Safe Administration of Propofol for Sedation in Children
|ClinicalTrials.gov Identifier: NCT00832013|
Recruitment Status : Completed
First Posted : January 29, 2009
Last Update Posted : August 18, 2009
Advances in health care require that more children are given sedation to allow doctors to perform investigations or minor procedures. Sedation drugs have traditionally been given orally (swallowed) by children. However, oral sedation drugs have unpredictable characteristics, such as duration of sedation, which may result in difficulties performing the planned procedure.
Anesthetic drugs are now invariably used for sedation in children. These are given through an IV (skinny plastic tube inserted in to a vein). Propofol (white liquid) is the anesthetic drug most commonly used for sedation at BC Children's Hospital for sedation. Propofol has several advantages, including an accurately controllable depth of sedation (how deeply asleep), minimal effect on the heart and circulation and control of reflexes (e,g coughing) during the procedure. Propofol also promotes rapid recovery with less sickness and an earlier return to normal functioning following the procedure.
While propofol has many advantages it can cause respiratory depression (reduced breathing rate). This reduction in breathing is more common if propofol is given quickly. When your child is given propofol for their proposed procedure this is performed by a pediatric anesthesiologist who is skilled in supporting breathing should this be required. If your child does not participate in this study they will still receive propofol administered by the anesthesiologist as this is our usual practice. It would be routine to administer the propofol rapidly and then support breathing for a few minutes. This is very safe in the hands of an expert anesthesiologist but can be sometimes more risky in other settings where extensive monitoring and anesthesiologists are not available. This is the setting that propofol is used in many institutions.
Our goal is to determine how quickly propofol can be given without reducing breathing to the point that help with breathing is required.
|Condition or disease||Intervention/treatment|
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|Study Type :||Interventional (Clinical Trial)|
|Estimated Enrollment :||120 participants|
|Intervention Model:||Single Group Assignment|
|Masking:||None (Open Label)|
|Official Title:||Safe Administration of Propofol for Sedation in Children|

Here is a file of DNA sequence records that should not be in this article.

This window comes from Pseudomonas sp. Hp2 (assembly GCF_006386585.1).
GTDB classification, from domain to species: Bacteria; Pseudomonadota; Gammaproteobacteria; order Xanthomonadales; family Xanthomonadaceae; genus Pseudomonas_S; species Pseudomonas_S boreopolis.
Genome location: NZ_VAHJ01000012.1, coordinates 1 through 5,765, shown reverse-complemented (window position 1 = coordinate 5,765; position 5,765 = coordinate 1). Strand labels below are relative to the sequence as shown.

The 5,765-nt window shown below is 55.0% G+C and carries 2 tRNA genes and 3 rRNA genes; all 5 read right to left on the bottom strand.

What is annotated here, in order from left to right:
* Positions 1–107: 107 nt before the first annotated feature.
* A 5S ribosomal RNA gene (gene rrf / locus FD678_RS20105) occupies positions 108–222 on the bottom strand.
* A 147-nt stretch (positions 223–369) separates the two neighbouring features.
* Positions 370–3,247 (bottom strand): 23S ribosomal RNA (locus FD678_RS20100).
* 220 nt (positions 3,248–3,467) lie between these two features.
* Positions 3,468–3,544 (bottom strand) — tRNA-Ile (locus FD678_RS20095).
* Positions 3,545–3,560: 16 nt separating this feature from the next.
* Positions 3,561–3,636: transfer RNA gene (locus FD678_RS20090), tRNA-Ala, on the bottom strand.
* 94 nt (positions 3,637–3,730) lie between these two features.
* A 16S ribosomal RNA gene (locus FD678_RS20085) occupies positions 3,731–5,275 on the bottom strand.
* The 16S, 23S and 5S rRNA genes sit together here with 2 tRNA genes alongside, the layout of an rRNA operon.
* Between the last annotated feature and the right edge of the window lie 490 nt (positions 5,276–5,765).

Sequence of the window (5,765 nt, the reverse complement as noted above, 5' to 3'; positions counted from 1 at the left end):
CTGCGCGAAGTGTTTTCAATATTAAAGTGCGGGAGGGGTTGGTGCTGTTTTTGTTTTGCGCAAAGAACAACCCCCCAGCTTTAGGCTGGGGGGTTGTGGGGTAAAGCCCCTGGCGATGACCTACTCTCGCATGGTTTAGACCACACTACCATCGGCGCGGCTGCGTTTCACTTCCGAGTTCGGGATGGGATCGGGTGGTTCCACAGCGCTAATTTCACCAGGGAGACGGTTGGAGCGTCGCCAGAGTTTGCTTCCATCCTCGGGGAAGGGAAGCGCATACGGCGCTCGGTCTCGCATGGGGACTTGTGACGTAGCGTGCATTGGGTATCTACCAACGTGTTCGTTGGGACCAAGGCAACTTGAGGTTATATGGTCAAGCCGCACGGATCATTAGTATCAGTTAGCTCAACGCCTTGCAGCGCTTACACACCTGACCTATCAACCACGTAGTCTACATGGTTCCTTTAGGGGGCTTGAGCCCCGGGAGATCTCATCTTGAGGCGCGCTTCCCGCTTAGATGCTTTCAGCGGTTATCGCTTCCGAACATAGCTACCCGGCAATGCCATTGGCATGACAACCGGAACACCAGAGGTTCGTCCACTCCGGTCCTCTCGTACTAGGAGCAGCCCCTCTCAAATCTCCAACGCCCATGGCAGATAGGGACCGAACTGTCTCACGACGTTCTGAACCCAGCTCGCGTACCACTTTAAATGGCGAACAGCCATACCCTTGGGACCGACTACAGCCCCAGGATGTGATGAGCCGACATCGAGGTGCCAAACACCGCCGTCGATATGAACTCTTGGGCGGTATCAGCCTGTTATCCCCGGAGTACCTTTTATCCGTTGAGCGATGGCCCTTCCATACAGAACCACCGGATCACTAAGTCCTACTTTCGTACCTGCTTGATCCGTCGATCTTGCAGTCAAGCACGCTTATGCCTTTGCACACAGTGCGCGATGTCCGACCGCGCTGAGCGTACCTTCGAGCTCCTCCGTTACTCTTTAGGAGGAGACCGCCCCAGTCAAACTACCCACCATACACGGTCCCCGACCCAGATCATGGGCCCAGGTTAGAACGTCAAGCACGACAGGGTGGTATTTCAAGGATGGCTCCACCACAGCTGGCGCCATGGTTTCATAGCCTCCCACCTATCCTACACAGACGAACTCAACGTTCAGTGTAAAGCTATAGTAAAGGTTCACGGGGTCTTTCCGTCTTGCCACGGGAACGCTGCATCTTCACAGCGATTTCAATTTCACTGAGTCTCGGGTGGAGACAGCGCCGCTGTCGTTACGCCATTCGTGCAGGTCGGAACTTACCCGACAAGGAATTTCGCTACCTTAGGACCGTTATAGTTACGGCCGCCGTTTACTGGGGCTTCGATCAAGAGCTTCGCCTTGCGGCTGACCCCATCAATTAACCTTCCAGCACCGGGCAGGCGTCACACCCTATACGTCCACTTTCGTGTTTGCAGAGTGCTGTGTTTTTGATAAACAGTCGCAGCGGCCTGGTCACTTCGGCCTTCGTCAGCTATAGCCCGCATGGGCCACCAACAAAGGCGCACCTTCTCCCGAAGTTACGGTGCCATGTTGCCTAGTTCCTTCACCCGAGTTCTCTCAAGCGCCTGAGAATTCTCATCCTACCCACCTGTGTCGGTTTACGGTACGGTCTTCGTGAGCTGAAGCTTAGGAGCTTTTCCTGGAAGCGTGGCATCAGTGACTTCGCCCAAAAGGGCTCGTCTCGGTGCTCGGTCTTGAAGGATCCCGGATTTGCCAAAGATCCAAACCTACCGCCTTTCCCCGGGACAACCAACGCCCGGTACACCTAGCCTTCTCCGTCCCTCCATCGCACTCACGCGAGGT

|Study Start Date :||June 2008|
|Primary Completion Date :||March 2009|
|Study Completion Date :||August 2009|
Active Comparator: 1
Propofol 1 % at a dose of 4mg/kg will be administered intravenously via a standard Medex Protégé® 3010 (Medex-A Furon. Healthcare Company, Duluth, GA, USA) infusion pump at a constant rate determined by the randomization schedule. Fresh gas flow will be maintained at 6 l/min throughout the induction procedure with the FiO2 increased to 0.5. Full cardiovascular, respiratory and EEG monitoring will continue during induction of anesthesia.
Once the loading dose of propofol has been delivered the propofol infusion will be maintained at a rate of 200mcg/kg/min or as determined by the attending anesthesiologist whilst the end-point respiratory responses are observed.
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Active Comparator: 2
Same procedure as above. These subjects will be stratified by age and randomized, using the Biased Coin Design (BCD) principle to determine the infusion rate of propofol for delivery of the induction dose.
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- Positive result: Spontaneous ventilation continues following administration of the full loading dose of propofol by infusion. [ Time Frame: Before and during surgery ]
- Negative result: Apnoea occurs (no breath for 20 seconds or oxygen saturation less than 90%) before the complete dose is administered or within 4 minutes of the end of the dose. [ Time Frame: Before and during surgery ]
Please refer to this study by its ClinicalTrials.gov identifier (NCT number): NCT00832013
|Canada, British Columbia|
|BC Children's Hospital, Department of Anesthesia|
|Vancouver, British Columbia, Canada, V6H 3V4|
|Principal Investigator:||Mark Ansermino, MD||University of British Columbia|
|Study Director:||Jon McCormack||University of British Columbia|
|Study Director:||Eleanor Reimer||University of British Columbia|
|Study Director:||Guy Dumont||University of British Columbia|
|Study Director:||Prasad Shrawane||University of British Columbia|
|Study Director:||Rollin Brant||University of British Columbia|